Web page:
This is Norway's national mountain, and no wonder. It's a perfect obelisk with sweeping ridges rising straight from the sea. Slingsby, the British father of Norwegian mountaineering is quoted as saying this is the ugliest mountain he ever saw. Perhaps this had something to do with his failure at achieving the summit. First climbed in 1910 by the same team that ascended Svolværgeita. It's easiest route today is rated 5.6, but the real joy are the long technical ridge climbs such as the west and south ridges, which are both in the 5.10 range. Those needing a larger challenge can tackle the North Face, with scores of hard aid pitches and spicy traverses. One route on the North face is rumored to have 50 pitches, but I havn't confirmed that yet. Rockfax publishes a detailed 'miniguide' to Stetind's South Pillar, a 14 pitch, 5.10b climb, and Stetind.nu has other climbing resources, most are in Norwegian, but the topos need no translation. Topptur has published a new guide to the area,(2010) check the external links section.
The closest large towns are Narvik to the North, and Bodø to the south.
From Narvik drive South on E6 until reaching highway 827 signed to Kjøpsvik. Follow this road through two tunnels until reaching a parking lot\rest area with a small monument to the highways construction. Stetind looms directly overhead. The access trail is easy to find from here.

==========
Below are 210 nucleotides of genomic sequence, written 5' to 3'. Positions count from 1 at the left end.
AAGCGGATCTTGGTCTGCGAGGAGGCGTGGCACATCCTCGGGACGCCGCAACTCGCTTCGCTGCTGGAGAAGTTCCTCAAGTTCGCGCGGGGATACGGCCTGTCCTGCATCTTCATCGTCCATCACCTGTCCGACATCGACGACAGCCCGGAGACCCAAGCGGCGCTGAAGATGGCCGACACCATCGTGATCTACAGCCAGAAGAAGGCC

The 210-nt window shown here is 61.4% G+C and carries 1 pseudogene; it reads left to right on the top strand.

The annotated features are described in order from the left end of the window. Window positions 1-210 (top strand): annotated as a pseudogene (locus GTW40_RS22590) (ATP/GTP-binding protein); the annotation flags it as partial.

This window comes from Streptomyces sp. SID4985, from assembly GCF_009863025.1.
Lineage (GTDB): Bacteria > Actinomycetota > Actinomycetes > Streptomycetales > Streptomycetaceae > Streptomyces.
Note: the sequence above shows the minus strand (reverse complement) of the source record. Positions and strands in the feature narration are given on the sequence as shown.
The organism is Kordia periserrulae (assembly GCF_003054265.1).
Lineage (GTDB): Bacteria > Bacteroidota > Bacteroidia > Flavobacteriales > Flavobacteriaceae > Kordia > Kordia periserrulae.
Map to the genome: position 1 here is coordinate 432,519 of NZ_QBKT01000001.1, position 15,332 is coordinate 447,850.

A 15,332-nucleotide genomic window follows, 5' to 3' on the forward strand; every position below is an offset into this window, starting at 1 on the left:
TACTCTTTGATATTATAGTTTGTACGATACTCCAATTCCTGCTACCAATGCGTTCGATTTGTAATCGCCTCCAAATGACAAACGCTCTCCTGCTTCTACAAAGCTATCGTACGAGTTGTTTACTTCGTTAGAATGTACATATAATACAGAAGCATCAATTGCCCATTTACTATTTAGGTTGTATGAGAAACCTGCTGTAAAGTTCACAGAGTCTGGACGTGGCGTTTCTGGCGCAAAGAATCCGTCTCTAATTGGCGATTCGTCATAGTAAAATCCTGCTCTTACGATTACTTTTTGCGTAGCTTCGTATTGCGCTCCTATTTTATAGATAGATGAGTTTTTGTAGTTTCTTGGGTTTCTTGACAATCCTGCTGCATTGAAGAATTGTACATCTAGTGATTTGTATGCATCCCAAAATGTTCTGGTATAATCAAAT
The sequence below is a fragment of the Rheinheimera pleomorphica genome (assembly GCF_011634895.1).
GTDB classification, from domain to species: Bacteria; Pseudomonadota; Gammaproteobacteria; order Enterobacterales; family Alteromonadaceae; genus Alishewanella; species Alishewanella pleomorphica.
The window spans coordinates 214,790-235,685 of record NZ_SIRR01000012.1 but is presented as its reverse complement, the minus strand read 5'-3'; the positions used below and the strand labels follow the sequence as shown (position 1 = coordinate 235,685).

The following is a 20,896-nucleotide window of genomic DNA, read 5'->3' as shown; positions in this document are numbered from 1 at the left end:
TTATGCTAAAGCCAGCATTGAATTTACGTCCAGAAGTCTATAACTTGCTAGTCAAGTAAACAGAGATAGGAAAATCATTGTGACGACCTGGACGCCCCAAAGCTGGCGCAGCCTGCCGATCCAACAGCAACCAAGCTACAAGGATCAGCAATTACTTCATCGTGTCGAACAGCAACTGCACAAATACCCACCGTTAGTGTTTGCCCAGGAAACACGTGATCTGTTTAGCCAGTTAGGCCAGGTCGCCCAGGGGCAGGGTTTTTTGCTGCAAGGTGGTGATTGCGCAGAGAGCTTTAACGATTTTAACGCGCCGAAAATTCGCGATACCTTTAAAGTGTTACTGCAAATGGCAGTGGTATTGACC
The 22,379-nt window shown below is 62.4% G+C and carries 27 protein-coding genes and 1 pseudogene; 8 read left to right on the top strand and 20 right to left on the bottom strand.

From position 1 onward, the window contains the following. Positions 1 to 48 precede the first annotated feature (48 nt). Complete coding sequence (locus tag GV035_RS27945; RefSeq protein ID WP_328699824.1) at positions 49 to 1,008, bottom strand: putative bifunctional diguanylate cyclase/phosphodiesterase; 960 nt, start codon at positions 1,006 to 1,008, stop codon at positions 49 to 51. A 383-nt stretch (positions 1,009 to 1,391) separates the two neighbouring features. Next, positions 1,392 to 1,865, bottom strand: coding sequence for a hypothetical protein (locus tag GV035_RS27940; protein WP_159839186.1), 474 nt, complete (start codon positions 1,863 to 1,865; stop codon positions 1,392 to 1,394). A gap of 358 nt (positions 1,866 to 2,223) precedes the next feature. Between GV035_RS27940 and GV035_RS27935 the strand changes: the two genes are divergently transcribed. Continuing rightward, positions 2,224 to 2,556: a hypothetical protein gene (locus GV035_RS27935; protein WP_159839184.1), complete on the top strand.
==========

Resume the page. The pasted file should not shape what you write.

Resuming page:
From Bodø, access E6 and drive north for about 1.5 hours until reaching signs for highway 827 signed 'Drag Kjøpsvik'. Follow this highway for a short way until reaching the ferry. After the ferry, drive through several tunnels until Stetind is abundantly visible. Stop to snap a photo, then continue to the parking\rest area at the base of the mountain.
The trail is first marked with red paint along the trees, later it is marked with the occasional red T marked on a rock, or cairns. The trail becomes a climbers path and fades out in talus at the moraine above a lake.
There is a bolting closure on Stetind, in case you're thinking of new routes. There are free camping areas off the roads in the area as long as you are not within sight of permanent habitations, or on cultivated land.
The original route is snow free by mid June, often the South Pillar approach is blocked with snow until mid July. Climbing season ends in September. The entire months of June and July have midnight sun. It is possible to climb in the winter, outside of the dark months of December and January.